In addition, keep an eye out for the College’s Federal Election statement and campaign due to be launched soon.
A COVID-19 vaccination and an influenza vaccination can be administered at the same time and may be provided to patients during the same attendance. While a medical practitioner is under no obligation to bulk-bill a patient receiving an influenza vaccination, a patient who also receives a COVID-19 booster vaccination as part of the same occasion of care must be bulk-billed for the MBS COVID-19 vaccine suitability assessment component of the overall service.
Further information can be found at: MBS online - FAQ - Bulk Billed MBS patient COVID-19 Vaccine Suitability Assessment Service.
ATAGI Recommended Doses and Vaccines (PDF)
ATAGI Advice on recommendations for key population groups (PDF)
Immune checkpoint inhibitors have revolutionised care for patients with advanced melanoma and other cancers. These days around half of patients with unresectable metastatic melanoma can expect to live to five years after a regime of agents such as nivolumab and pembrolizumab. That’s up to 10 times the survival rate of patients a decade ago, when chemotherapy Dacarbazine was the front-line treatment.
Over half of these patients who respond to immune checkpoint inhibitors will go on to survive long-term but it’s still not possible to identify responders in advance. On top of this, some of the immune-related side-effects of therapy can be serious enough to require therapy to be stopped. Associate Professor Matt Carlino explains how to approach challenging conversations with patients around expectations for prognosis and quality of life. He also discusses the process of getting these new indications listed on the PBS, and how treatment can be funded when they are not.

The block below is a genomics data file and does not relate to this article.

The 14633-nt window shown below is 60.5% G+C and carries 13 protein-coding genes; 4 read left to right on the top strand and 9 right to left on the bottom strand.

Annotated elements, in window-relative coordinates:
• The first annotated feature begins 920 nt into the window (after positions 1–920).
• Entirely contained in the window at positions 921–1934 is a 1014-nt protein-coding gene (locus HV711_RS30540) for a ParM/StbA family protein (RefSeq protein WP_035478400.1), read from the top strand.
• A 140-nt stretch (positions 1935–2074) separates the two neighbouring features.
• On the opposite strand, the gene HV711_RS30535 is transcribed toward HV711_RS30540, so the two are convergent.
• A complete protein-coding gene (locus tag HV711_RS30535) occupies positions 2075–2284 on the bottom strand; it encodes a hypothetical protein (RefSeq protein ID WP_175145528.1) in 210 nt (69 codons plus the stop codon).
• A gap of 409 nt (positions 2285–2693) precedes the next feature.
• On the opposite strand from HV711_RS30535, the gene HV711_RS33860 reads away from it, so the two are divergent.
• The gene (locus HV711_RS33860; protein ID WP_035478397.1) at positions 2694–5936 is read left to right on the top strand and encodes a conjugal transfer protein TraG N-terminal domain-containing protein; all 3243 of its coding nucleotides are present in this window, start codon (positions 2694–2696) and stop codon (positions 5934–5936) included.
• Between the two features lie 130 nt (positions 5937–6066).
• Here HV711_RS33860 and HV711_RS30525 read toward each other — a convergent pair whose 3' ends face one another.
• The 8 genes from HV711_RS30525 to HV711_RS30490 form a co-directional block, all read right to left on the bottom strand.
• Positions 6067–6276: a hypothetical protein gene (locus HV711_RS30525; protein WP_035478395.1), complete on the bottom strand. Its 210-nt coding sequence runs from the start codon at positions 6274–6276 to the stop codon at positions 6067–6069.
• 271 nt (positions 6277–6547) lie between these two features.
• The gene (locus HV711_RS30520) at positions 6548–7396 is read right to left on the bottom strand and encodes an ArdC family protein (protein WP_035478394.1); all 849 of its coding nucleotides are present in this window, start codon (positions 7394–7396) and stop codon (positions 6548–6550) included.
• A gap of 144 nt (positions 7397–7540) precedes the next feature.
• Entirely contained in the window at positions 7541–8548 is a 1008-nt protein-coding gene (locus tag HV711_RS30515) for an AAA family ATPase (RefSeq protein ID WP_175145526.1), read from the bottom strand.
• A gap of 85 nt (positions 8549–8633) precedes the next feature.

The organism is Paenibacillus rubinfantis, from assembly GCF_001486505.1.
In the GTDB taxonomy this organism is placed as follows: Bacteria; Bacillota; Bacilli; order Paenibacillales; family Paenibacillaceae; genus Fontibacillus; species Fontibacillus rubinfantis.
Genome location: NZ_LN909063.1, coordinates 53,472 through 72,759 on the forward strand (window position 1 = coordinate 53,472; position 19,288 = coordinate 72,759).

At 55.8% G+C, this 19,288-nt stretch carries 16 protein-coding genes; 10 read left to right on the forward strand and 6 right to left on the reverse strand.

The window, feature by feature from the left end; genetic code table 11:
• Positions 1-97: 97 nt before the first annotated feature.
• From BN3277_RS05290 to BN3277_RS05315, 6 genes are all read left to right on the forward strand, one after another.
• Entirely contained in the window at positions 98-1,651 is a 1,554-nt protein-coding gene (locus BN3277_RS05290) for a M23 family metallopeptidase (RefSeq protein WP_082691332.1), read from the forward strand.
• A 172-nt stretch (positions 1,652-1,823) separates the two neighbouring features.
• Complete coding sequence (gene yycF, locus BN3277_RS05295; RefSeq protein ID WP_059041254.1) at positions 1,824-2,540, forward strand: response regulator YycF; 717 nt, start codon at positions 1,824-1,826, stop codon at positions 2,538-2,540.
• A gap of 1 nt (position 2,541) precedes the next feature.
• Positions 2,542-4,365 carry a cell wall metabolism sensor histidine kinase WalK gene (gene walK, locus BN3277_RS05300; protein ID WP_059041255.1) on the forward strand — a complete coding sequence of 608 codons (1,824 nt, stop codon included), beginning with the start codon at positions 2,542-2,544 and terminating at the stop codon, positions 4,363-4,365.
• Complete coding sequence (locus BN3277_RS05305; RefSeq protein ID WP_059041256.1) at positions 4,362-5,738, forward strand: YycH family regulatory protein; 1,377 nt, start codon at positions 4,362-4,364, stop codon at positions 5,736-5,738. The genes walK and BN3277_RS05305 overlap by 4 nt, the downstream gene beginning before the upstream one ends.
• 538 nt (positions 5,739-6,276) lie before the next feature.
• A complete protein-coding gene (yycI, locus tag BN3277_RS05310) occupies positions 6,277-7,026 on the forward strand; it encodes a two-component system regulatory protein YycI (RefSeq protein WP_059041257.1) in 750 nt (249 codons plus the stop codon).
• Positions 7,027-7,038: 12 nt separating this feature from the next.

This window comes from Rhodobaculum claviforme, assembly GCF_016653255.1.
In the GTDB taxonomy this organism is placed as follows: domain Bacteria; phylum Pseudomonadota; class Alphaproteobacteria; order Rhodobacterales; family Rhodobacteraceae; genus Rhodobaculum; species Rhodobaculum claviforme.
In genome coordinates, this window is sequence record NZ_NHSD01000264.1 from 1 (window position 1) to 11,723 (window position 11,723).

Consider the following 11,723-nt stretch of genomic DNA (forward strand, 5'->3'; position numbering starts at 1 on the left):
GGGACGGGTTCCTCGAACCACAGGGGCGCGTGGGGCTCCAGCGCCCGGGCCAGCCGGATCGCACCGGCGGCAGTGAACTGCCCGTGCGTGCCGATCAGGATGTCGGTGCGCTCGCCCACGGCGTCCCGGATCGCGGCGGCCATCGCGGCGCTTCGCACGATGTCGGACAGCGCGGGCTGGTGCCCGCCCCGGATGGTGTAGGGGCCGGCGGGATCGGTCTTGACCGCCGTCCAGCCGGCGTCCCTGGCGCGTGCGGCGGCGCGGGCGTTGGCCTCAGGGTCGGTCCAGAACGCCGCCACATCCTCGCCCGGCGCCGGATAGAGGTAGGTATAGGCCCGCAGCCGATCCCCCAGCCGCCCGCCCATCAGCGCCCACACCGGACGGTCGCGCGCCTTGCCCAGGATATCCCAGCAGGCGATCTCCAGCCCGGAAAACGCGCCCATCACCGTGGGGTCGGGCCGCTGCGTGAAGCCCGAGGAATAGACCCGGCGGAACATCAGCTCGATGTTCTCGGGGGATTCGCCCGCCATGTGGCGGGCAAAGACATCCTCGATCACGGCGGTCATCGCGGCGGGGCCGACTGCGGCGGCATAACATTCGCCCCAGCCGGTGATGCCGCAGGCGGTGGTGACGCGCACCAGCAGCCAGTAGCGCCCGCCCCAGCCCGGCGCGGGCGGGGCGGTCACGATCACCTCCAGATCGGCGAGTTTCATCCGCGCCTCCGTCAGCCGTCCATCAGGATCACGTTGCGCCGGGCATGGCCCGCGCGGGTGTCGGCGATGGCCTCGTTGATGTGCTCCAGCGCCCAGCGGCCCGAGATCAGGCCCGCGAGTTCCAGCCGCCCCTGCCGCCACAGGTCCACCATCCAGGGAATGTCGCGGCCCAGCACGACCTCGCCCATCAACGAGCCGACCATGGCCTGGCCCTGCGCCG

Associate Professor Matteo Carlino FRACP (Westmead Hospital, Blacktown Hospital, Melanoma Institute Australia, University of Sydney)
Subscribe to email alerts or search for ‘Pomegranate Health’ in Apple Podcasts, Spotify, Castbox, or any podcasting app. Fellows of the RACP can claim CPD credits for listening and learning via MyCPD.
For a transcript and further references please, visit the RACP website.
When you join the ROC, you can post questions and start discussions with other members.
But did you know you can also sign up to the ROC ‘Special Interest Directory’ and search for other members based on their special interests, speaker presentations, published papers and books.
To complete your own entry, go to your Profile and select ‘My Special Interest Directory profile’ from the ‘Profile’ tab.
To search the Directory, go to 'Directory' in the navigation bar, then select ‘Special Interest Directory’ and fill in the criteria to refine your search. It's that easy!
Explore the Special Interest Directory and connect with your colleagues today.
Join us at RACP Congress 2022 for an exciting Occupational and Environmental Health program, which includes discussions on workplace injury schemes, offshore wind energy, and the digital health revolution.